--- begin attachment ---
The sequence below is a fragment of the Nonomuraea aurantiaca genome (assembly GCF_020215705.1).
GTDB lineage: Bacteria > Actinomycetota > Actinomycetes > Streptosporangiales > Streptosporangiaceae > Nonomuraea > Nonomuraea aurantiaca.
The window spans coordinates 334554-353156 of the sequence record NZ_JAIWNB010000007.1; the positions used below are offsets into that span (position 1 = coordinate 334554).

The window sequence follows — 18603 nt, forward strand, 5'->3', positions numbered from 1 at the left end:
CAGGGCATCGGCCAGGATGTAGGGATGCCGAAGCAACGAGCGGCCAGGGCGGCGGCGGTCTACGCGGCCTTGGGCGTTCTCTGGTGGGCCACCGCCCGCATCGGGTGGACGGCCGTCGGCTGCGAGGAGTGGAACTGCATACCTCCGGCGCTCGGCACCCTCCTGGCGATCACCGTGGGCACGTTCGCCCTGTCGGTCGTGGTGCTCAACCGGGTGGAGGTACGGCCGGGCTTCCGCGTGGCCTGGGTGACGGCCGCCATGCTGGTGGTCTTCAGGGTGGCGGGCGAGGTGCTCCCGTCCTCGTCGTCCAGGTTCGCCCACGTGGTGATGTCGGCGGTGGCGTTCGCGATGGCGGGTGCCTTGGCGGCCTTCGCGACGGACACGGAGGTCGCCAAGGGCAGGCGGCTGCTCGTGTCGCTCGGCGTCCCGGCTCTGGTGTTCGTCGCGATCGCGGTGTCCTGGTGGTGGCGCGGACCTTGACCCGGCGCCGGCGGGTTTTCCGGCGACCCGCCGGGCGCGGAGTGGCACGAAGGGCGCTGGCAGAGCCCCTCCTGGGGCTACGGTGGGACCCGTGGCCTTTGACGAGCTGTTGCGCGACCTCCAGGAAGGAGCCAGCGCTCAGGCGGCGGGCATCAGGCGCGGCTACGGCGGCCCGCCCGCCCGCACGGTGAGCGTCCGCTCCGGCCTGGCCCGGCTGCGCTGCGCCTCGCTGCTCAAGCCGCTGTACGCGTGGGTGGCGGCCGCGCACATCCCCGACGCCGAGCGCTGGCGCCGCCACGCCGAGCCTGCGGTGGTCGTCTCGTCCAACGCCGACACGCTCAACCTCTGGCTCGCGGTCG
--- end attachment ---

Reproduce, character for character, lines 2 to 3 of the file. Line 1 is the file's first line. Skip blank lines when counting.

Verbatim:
GTDB lineage: Bacteria > Actinomycetota > Actinomycetes > Streptosporangiales > Streptosporangiaceae > Nonomuraea > Nonomuraea aurantiaca.
The window spans coordinates 334554-353156 of the sequence record NZ_JAIWNB010000007.1; the positions used below are offsets into that span (position 1 = coordinate 334554).